Our Client of the Month for January 2016 is Monique Kagayigayi. A survivor of the Rwandan genocide whose asylum claim was granted in 2004, Monique just received her green card after more than 10 years of waiting. This is the story of a remarkable woman and the legal efforts that were required to secure her status in the United States. On April 6, 1994, Rwanda’s then-president’s plane was shot down, sparking more than three months of terror and killing throughout Rwanda that today seems unthinkable.
In Avendano-Hernandez v. Lynch, the U.S. Court of Appeals for the 9th Circuit ruled today that the Board of Immigration Appeals (BIA) made an error of law in denying protection under the Convention Against Torture (CAT) to a transgender woman from Mexico who had been sexually assaulted and raped by members of the Mexican police and military. Apparently, an immigration judge and the BIA got it so wrong that it took an appeal to the Court of Appeals (a step below the Supreme Court) to reach the right decision.
Benach Collopy often turns this space over to law students and other friends to discuss their cases. Malissa Tucker and Alexandra Early are law students at the Catholic University Law School, where they are part of the immigration law clinic taught by Dree Collopy and Michelle Mendez. We met our client Muhammad shortly after the fall semester began. We were so nervous to meet this stranger who we knew desperately needed our help that all we could do was scribble down some extra notes about what we wanted to ask him and prepare steaming hot Styrofoam cups of mint tea – our way of saying “we are here to take care of you.” Little did we know, our relationship with Muhammad would come to revolve around these little tokens of kindness and blind faith in each other, eventually blossoming into a life-long friendship.
VM is our Client of the Month for May 2015. VM became a client of Benach Collopy attorneys starting in 2008, when she was detained upon her arrival at the airport from Brazil. Today, after seven years, fights with four immigration agencies, and three immigration applications (asylum, adjustment of status, and naturalization), VM is now a United States citizen. VM fled terrible violence in Brazil because of her gender and sexual identity, and arrived in the United States in search of protection.
We are thrilled to welcome and announce the newest addition to our BR family, Elanie Cintron. Elanie has joined us in DC as an associate attorney from North Carolina by way of Brooklyn, New York (where she received countless awards and honors as a law student at Hofstra University, including the prestigious Lesbian, Gay, Bisexual and Transgender Fellowship) and Denver, Colorado (where she immediately set herself apart as a rising star in the immigration field as an associate attorney with powerhouse firm Lichter Immigration).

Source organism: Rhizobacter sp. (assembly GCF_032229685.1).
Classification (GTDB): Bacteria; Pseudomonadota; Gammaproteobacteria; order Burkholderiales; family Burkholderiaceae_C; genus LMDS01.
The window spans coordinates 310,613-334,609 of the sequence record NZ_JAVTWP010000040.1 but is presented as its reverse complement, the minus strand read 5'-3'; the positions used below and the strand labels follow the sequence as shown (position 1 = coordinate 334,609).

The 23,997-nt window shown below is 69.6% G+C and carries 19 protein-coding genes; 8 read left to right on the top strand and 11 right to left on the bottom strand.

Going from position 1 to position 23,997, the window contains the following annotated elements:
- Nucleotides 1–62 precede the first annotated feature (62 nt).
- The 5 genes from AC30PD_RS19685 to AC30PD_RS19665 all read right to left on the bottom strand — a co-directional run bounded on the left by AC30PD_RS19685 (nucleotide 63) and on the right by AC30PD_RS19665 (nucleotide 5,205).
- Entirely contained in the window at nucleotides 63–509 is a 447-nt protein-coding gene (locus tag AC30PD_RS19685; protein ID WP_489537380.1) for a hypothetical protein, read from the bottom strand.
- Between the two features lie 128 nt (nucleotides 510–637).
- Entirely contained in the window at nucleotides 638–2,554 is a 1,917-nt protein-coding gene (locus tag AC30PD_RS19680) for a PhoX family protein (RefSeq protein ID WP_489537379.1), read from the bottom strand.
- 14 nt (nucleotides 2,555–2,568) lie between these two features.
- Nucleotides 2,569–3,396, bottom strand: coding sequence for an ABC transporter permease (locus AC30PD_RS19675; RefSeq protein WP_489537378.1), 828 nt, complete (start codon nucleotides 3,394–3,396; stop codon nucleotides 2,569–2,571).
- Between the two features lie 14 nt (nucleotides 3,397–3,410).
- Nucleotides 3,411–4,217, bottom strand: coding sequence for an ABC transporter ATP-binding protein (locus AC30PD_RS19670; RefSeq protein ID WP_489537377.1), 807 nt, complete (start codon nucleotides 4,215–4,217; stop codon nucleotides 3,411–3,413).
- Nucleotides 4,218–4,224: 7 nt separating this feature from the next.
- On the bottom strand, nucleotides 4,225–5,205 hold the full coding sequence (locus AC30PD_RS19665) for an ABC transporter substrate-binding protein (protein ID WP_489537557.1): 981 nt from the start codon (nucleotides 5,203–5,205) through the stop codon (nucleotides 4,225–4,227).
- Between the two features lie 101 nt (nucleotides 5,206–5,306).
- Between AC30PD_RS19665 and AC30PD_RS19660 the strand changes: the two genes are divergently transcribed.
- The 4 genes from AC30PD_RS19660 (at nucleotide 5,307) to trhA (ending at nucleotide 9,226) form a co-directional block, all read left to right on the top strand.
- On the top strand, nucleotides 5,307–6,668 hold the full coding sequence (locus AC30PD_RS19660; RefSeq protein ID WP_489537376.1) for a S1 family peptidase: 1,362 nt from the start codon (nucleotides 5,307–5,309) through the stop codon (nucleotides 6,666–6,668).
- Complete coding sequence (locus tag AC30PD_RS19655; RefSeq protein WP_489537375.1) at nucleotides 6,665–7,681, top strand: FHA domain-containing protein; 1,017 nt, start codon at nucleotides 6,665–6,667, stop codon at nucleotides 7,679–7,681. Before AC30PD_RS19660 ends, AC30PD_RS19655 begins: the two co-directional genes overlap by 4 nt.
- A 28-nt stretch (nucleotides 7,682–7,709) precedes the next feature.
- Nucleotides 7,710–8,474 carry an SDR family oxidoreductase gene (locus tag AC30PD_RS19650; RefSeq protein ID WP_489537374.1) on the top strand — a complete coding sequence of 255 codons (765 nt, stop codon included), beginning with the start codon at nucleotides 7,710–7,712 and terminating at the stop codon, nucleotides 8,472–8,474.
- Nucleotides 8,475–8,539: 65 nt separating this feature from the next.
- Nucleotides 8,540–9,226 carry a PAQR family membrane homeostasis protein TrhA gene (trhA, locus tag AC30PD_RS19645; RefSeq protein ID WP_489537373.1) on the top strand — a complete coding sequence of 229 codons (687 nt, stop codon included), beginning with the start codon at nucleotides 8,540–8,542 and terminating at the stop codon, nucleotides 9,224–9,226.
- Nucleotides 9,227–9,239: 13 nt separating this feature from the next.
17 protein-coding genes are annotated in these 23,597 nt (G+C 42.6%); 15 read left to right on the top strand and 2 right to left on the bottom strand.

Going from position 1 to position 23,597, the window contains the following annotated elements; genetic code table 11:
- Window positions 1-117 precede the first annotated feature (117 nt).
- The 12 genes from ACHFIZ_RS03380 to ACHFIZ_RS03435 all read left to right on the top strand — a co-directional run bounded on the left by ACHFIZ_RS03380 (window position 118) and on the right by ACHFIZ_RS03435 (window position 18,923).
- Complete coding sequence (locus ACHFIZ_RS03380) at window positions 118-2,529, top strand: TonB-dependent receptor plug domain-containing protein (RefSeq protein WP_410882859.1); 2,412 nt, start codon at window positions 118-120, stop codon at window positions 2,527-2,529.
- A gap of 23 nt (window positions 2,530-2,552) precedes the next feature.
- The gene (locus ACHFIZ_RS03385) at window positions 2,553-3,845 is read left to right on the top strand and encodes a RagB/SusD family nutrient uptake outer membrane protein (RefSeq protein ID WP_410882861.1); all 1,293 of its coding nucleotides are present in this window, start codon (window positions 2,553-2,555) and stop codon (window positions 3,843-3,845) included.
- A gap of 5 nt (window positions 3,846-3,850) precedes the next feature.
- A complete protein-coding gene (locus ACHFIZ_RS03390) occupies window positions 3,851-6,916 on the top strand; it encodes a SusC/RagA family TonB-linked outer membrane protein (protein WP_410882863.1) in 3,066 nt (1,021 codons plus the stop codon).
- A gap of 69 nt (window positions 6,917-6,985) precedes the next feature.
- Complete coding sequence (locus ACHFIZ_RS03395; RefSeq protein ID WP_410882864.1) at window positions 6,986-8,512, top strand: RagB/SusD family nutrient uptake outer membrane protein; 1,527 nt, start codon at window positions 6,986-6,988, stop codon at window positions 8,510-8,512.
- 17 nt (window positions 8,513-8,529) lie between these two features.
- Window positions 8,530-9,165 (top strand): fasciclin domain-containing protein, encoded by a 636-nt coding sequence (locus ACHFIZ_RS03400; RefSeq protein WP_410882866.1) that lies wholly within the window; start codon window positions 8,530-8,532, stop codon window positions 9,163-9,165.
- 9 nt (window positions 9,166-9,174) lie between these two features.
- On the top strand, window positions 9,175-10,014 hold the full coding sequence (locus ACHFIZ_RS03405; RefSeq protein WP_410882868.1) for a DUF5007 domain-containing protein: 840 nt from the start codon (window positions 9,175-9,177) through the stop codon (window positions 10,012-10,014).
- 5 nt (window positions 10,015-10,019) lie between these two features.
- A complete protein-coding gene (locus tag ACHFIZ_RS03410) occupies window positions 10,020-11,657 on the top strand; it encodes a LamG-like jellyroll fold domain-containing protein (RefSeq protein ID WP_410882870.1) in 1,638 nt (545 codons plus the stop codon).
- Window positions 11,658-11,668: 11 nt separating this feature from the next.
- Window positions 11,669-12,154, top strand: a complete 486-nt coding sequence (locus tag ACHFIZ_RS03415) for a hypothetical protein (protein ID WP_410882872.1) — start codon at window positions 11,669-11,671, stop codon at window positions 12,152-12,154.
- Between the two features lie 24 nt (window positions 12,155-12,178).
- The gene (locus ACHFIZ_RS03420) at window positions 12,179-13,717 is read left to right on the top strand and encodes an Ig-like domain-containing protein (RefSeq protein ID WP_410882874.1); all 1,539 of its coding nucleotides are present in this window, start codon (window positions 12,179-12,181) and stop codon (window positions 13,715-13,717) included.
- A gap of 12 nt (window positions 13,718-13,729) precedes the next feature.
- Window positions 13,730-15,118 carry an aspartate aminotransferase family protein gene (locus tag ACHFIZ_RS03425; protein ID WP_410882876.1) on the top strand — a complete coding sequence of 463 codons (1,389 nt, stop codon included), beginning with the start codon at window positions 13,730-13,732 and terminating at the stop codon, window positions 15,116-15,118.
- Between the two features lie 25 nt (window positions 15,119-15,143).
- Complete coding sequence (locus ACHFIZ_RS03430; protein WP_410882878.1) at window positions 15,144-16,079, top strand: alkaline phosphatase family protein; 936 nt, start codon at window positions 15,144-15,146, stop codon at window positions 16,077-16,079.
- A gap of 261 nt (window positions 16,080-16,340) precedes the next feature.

This blog post was written by Paulina Vera, a student at George Washington University Law School, who is part of the Law School’s outstanding immigration clinic. On October 10, 2014, my client, S-G-L-, was granted asylum by Immigration Judge Paul W. Schmidt of the Arlington Immigration Court. S-G-L- fled Honduras in 2009 after her domestic partner attacked her with weapons and repeatedly beat and raped her. S-G-L- feared that her abuser would find her if she were to move elsewhere in Honduras and for that reason she made the decision to flee to the United States.
If the internet is good for anything, it is exposing a person to articles and information one ordinarily would not encounter. So it was when I stumbled across this article on Fox News Latino. The article discusses the Mexican government’s statement that Gaston Azcarraga, the former owner of the defunct Mexicana Airlines was in the United States and seeking asylum. At BR, we know nothing about Mr.
Last week, we wrote about the Fourth Circuit’s decision in Martinez v. Holder, in which the 4th Circuit held that “former gang members” can qualify as a particular social group for the purpose of establishing eligibility for asylum. Martinez is one of the two cases we wrote about in October in the hope that the 4th Circuit would bring some clarity and reason to the jurisprudence on the meaning of “particular social group” as a basis for asylum eligibility.
By: Jessica Leal, Student Attorney in the George Washington Law School Immigration Clinic and 3L at GW Law On November 26, 2013, my client, M-L-R-, won the opportunity to sleep at night. M-L-R- was granted asylum by Immigration Judge Paul W. Schmidt. She fled El Salvador after she was brutally raped and beaten by an MS-13 gang leader and was told that she would have to be subject to his sexual demands in the future.
This article was prepared by the George Washington Law School Immigration Clinic and was written by GW Law Professor Alberto Benitez (second from left) and Immigration Clinic Alumni Cleveland Fairchild (fifth from left), Binta Mamadou (seventh from left), and Rebekah Niblock (fourth from left). One of the most common sound bites to emerge from the ongoing immigration debate is that the immigration system is somehow “broken.” I have directed the George Washington Law School Immigration Clinic since 1996, and I do not share this view.